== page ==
South Korean military to develop new "reverse asymmetric weapon systems by 2020

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South Korean military to develop new "reverse asymmetric weapon systems" by 2020

South Korea’s Defense Ministry on Monday, January 19, unveiled a new defense vision based on information and communication technologies, and other cutting-edge digital platforms to better counter evolving North Korean threats and other security challenges.


South Korea's Agency for Defense Development (ADD) launched the electroamgnetic pulse bomb development in September 2008​



In consideration of the limited defense resources and various security threats, we will push to come up with more creative, innovative ways to manage our military, going beyond the old approach that was mainly about catching up with others rather than moving ahead of them,” Han told reporters after the policy briefing at Cheong Wa Dae.

Creative defense means creating new defense values through a significant change that will be brought about by infusing humans’ creative thinking and cutting-edge technologies into all aspects of defense-related tasks.

The ministry plans to focus on developing what it terms “reverse asymmetric weapon systems”.

Among the weapons under development are high-power microwave (HPM) weapons and electromagnetic pulse (EMP) bombs, which are expected to be developed by the early 2020s. The ministry is also considering the development of laser-based weapons.
The South Korean military has spent about 29 billion won (27 million U.S. dollars) since 2012 on research for laser beam weapons development. If deployed, the laser beam, which is powered by electricity, is expected to reduce missile defense costs for South Korea as it costs less than 10 U.S. dollars per shot, far lower than around 1 million dollars per interceptor missile, said the report.

The state-run Agency for Defense Development (ADD) has reportedly been developing the electro-magnetic pulse since 1999. After completing its nine-year research, the ADD launched the EMP bomb development in September 2008.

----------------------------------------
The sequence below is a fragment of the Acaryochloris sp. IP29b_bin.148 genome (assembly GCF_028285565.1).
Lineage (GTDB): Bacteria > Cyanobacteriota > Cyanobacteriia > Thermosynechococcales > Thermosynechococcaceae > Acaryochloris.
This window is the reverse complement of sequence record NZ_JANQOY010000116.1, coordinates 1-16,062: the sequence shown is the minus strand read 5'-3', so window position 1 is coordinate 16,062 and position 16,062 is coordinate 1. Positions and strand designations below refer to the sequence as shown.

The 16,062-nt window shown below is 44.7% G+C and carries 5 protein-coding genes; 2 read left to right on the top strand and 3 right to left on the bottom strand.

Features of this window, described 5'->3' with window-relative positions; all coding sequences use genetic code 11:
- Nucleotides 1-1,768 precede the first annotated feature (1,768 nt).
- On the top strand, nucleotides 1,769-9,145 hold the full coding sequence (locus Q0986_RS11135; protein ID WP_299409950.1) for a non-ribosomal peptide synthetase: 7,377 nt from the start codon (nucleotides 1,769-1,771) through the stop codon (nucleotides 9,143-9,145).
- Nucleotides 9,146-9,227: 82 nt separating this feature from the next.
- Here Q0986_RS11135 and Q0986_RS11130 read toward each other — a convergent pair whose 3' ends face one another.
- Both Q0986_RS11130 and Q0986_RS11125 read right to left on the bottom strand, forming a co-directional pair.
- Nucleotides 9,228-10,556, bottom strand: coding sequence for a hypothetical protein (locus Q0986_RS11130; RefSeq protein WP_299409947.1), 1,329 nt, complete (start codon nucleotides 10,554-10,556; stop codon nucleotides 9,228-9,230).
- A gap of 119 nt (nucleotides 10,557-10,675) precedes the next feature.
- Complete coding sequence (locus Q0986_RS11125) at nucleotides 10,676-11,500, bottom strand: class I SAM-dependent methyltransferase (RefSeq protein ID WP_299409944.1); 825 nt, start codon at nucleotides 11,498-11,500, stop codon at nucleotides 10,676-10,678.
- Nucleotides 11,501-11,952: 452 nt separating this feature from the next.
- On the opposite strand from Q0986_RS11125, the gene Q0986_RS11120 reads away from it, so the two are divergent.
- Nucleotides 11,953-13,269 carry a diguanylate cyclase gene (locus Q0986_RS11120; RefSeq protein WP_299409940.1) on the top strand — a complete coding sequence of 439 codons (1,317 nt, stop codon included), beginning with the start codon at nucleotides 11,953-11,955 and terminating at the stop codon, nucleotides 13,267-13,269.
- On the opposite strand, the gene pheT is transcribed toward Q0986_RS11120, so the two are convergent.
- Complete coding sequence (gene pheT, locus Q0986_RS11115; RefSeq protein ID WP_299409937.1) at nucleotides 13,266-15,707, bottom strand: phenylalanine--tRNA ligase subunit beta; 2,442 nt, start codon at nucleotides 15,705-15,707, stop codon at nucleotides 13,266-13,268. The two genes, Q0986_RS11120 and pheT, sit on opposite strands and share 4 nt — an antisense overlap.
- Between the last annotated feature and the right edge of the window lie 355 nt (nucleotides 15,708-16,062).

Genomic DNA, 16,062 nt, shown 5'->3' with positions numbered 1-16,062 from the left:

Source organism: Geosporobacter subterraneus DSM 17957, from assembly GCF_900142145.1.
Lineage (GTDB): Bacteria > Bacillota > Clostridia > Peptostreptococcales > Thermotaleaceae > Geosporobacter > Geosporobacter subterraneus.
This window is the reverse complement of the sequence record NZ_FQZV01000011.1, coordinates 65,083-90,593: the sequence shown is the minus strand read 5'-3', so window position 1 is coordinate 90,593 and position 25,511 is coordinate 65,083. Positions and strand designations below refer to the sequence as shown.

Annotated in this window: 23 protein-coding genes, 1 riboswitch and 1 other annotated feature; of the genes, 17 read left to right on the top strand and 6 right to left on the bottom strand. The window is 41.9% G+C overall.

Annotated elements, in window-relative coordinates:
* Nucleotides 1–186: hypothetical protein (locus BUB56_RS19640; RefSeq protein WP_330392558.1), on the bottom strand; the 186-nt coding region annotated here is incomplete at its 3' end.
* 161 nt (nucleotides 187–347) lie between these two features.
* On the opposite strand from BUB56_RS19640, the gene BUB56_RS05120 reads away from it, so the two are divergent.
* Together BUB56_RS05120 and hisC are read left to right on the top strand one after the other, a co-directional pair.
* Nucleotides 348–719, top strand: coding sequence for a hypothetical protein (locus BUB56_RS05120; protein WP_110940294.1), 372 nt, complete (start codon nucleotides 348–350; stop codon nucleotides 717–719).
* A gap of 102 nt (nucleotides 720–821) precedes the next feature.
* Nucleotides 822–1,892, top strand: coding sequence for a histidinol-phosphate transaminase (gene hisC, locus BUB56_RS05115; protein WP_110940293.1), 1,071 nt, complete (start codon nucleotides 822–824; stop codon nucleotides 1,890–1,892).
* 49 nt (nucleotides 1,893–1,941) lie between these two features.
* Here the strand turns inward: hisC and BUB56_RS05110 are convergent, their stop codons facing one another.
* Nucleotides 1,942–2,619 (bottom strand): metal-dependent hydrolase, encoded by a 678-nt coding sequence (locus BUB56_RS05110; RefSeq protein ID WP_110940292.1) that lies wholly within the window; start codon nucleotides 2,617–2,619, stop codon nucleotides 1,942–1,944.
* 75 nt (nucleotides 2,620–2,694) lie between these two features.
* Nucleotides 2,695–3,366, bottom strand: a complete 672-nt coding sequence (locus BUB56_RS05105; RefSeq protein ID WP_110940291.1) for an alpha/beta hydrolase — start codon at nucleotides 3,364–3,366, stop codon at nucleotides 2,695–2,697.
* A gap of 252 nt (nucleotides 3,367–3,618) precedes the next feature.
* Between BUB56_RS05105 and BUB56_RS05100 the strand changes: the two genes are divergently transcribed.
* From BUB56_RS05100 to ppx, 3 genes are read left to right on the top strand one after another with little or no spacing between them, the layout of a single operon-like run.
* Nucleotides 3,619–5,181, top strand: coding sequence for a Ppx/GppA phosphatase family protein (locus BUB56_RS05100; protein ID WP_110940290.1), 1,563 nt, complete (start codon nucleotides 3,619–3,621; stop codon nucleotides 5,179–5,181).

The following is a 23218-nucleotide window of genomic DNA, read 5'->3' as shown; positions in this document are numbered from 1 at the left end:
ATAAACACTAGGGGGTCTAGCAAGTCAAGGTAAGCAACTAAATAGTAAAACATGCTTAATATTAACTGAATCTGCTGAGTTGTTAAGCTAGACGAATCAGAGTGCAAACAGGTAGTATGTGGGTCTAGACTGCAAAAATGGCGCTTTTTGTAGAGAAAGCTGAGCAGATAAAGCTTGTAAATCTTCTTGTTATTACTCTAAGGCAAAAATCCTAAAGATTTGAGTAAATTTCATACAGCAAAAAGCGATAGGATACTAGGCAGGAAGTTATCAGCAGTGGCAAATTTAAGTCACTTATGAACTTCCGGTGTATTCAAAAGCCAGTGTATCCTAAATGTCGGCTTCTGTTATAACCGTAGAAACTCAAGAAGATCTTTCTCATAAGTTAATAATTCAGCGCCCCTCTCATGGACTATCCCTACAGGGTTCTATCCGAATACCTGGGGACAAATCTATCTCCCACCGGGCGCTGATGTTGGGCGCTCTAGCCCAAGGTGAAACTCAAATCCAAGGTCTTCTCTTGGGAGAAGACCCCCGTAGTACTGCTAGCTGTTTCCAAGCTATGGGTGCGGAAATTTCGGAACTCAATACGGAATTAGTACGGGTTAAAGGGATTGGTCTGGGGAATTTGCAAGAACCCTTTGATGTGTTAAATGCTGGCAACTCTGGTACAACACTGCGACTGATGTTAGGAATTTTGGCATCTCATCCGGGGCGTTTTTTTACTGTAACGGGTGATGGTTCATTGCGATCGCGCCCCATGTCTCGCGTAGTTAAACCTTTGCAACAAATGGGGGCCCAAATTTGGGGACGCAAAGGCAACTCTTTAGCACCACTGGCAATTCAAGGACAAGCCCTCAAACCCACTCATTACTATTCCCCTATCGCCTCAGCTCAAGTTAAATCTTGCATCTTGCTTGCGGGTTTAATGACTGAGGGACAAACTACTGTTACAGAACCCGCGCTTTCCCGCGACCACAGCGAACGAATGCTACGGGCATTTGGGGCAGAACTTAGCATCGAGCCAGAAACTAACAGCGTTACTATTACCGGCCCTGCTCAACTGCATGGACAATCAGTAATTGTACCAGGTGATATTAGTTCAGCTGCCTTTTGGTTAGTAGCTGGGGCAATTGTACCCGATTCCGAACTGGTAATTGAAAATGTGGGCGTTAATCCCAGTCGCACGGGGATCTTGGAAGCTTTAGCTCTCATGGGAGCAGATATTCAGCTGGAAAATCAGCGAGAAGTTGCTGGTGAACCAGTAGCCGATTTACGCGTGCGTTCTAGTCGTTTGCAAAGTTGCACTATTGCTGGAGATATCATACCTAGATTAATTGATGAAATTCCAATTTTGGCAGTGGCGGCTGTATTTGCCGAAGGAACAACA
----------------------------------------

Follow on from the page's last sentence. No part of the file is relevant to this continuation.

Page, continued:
HPM, known as an “E-bomb,” can spew out massive electromagnetic power to damage all electronic devices, experts say. The high-power microwave weapon, which South Korea aims to develop by early 2020s, emits a beam of about 2 billion-watt microwaves, to cause outage of all electronic products within the radius of some 300 meters.

EMP also unleashes a high-intensity burst of electromagnetic energy that causes severe current and voltage surges to damage adjacent electronic devices. South Korea’s state-run Agency for Defense Development has been researching and developing the EMP weapons systems. If the EMP bomb, carried by an aircraft, is detonated in the air, it could paralyze or disable all electronic devices within the radius of about 1-5 kilometers, causing mobile phone outage and electric grid damages.

These weapons that are designed to disrupt operations of electronic devices and paralyze social infrastructures are called “soft-kill” weapons, compared with “hard-kill” weapons such as missiles that directly strike enemy targets. The ministry said it would build the soft-kill capabilities through close technological cooperation with the civilian sector.

Under the creative defense drive, the ministry also envisions a future “smart soldier system” equipped with a host of digital devices such as a high-tech communications tool, a night-vision combat-control helmet and an Internet-linked battle suit.

It is also considering paying more attention to developing unmanned battle systems including robots for combat deployment, surveillance tools and unmanned boats that would ensure fewer human losses and greater operational efficiency. The South-Korean military plans to spend about 20 billion won in 2015 to develop unmanned battleships, expected to be deployed in the disputed western sea border, said the report.